An Australian newspaper is on the receiving end of a wave of social media criticism after publishing a graphic which seems to qualify same-sex attraction as a health concern.
As Buzzfeed News reports, The Daily Telegraph published an article about a government study on the health of young people in New South Wales, Australia, which focused on obesity, sexuality, and mental health, among other markers (this study isn't available online at the time of writing, but we're keeping our eyes peeled). The Telegraph included graphics to visualize the report's findings — and one in particular did not go over well.
Always prepared to drag those who need dragging, Twitter users rose to the occasion, spreading a little awareness with their criticism. Because who doesn't love learning?
A few tweeters have even added helpful information about how to file a complaint with the Australian Press Council:
If you're wondering when being queer became linked to obesity, the answer is never. Though the article itself does touch on data about young people and sexuality, the placement of the graphic beneath a (fairly aggressive) headline about health and obesity is highly confusing. Surrounded by data points that actually have to do with bodily wellbeing, like drug use, alcohol consumption, and mental health, the graphic seems out of place, to say the least. Yes, being queer does mean higher risks of exposure to certain hazards and health concerns — but those risks stem primarily from systematic discrimination and stigma. Queerness itself is not a health condition. So no, you won't be exposing yourself to any toxic LGBTQ pathogens by reading this story, being around gay people, or otherwise existing anywhere on this earth.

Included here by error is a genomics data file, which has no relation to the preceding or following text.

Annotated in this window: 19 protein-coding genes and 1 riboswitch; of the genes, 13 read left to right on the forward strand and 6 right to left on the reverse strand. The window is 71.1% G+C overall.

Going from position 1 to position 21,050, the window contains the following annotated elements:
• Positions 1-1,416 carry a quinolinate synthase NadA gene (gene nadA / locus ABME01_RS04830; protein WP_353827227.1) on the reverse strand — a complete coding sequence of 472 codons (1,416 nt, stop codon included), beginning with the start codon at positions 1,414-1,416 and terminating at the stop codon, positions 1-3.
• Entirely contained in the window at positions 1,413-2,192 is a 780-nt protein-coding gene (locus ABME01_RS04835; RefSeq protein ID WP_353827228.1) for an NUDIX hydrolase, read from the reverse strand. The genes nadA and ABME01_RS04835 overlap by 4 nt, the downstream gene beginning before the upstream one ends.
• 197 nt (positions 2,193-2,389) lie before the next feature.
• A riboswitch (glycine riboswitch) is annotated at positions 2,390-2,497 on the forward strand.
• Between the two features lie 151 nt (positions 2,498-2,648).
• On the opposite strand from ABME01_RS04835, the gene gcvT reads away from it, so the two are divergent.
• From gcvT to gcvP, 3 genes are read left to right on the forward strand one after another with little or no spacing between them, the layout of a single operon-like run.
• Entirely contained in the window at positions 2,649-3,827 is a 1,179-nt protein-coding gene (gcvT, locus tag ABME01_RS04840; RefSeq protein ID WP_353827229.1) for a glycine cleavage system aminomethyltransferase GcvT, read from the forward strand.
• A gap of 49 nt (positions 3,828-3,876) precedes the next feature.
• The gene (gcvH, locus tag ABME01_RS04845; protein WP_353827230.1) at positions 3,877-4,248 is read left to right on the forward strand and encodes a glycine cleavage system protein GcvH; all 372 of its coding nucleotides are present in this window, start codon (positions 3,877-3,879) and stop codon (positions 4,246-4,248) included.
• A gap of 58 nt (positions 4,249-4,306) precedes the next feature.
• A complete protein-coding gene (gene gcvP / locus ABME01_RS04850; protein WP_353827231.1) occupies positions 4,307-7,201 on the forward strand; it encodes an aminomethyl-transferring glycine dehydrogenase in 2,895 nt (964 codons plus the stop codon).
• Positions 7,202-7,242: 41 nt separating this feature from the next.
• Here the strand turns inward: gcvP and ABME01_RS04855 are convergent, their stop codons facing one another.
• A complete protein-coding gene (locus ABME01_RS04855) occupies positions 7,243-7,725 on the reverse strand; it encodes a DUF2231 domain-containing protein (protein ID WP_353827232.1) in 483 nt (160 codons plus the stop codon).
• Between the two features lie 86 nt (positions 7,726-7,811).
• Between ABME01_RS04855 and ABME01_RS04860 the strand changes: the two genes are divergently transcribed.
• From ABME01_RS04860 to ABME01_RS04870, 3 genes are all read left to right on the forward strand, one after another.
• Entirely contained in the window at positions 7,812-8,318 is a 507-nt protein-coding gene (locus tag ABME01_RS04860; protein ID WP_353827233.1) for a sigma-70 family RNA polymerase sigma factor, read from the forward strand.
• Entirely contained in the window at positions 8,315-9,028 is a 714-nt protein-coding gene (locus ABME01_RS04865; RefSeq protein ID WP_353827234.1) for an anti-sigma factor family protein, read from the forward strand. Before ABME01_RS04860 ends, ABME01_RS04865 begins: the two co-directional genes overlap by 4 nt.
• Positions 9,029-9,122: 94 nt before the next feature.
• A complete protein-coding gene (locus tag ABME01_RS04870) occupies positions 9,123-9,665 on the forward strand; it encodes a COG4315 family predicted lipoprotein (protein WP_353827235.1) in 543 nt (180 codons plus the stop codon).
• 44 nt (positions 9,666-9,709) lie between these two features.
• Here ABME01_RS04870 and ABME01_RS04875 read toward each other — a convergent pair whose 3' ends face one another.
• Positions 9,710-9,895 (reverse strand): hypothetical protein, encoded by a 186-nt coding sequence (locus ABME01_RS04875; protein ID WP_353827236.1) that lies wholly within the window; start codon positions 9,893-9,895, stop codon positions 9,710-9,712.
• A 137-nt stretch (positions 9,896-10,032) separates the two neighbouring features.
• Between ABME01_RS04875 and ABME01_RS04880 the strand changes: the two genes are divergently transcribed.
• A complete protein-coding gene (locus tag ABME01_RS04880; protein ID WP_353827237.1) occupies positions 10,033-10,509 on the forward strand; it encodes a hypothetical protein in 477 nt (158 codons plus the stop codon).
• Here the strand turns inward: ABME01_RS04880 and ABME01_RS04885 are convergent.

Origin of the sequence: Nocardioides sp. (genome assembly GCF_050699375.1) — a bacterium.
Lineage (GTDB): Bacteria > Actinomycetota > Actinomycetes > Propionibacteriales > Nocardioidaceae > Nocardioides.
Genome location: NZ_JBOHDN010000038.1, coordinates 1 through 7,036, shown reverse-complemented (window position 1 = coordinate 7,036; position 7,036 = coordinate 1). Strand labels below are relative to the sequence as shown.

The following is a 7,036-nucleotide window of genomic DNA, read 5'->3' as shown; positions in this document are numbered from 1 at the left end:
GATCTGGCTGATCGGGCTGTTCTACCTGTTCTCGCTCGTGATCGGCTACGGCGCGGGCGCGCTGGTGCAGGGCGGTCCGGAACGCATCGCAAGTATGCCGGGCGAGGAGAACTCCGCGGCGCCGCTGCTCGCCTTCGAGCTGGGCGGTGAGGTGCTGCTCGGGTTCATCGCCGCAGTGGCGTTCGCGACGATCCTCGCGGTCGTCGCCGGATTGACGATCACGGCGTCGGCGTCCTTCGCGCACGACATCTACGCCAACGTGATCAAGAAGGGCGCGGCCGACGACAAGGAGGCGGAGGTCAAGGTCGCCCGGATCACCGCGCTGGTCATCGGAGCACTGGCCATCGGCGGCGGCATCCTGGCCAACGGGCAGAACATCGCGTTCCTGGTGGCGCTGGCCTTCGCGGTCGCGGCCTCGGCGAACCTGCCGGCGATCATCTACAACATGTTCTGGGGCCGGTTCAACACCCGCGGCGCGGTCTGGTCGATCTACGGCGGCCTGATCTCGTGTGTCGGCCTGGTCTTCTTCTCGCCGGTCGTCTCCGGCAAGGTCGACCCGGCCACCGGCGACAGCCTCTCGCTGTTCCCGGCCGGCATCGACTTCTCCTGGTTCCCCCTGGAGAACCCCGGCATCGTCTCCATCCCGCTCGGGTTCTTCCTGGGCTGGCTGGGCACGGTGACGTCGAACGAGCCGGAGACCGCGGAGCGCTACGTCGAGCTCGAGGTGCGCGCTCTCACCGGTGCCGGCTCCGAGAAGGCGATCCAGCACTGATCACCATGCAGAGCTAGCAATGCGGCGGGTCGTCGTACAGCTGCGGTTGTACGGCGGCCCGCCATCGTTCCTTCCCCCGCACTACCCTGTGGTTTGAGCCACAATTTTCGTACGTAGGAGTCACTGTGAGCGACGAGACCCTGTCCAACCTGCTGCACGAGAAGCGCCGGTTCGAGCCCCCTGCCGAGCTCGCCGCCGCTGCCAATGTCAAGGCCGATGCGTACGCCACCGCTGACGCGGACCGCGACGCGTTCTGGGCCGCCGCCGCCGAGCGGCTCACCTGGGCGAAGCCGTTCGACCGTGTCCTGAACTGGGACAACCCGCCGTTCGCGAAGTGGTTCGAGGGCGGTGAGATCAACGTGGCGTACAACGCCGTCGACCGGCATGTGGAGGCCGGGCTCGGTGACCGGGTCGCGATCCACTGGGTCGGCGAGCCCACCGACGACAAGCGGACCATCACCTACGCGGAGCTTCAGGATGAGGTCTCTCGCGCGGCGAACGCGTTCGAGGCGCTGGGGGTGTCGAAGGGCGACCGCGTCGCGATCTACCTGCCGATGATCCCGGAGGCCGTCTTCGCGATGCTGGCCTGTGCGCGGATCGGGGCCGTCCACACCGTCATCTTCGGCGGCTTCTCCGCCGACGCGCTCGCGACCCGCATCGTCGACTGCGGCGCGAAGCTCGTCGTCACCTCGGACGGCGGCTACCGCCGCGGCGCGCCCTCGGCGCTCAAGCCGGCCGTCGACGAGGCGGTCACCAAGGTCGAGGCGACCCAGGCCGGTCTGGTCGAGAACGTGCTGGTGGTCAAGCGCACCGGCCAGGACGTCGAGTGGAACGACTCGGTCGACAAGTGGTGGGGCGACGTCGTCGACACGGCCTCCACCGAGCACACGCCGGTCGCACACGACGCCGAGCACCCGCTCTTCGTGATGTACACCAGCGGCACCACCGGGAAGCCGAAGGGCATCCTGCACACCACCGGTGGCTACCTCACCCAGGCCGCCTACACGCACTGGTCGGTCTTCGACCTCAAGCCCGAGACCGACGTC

The Daily Telegraph released a statement in response to the viral conversation, essentially deflecting all journalistic responsibility and alleging that the graphic had just been misunderstood by the majority of the entire Internet.
To some, this design flop is simply minutiae, and the public response an overreaction. But given that homosexuality was only removed from the DSM in 1987, the history of conflating queerness and ill health is a very real and painful one. And with every iteration of homophobia, discrimination, and violence still running rampant throughout the world, these little things matter.
More often than not, we learn a lot about ourselves and those different from us through the media we consume. The passing impact this graphic can have on a young queer person or the people with whom that queer individual will interact can have a huge impact on shapng their opinions, experience, and safety.
Given these realities, no one should be asking queer people to overlook moments like these, which happen daily — we are not misunderstanding. Besides, if an error like this is so small, we would imagine it's also easy enough to fix before going to print.
Refinery29 has reached out to The Daily Telegraph and will update this story if we receive a response.
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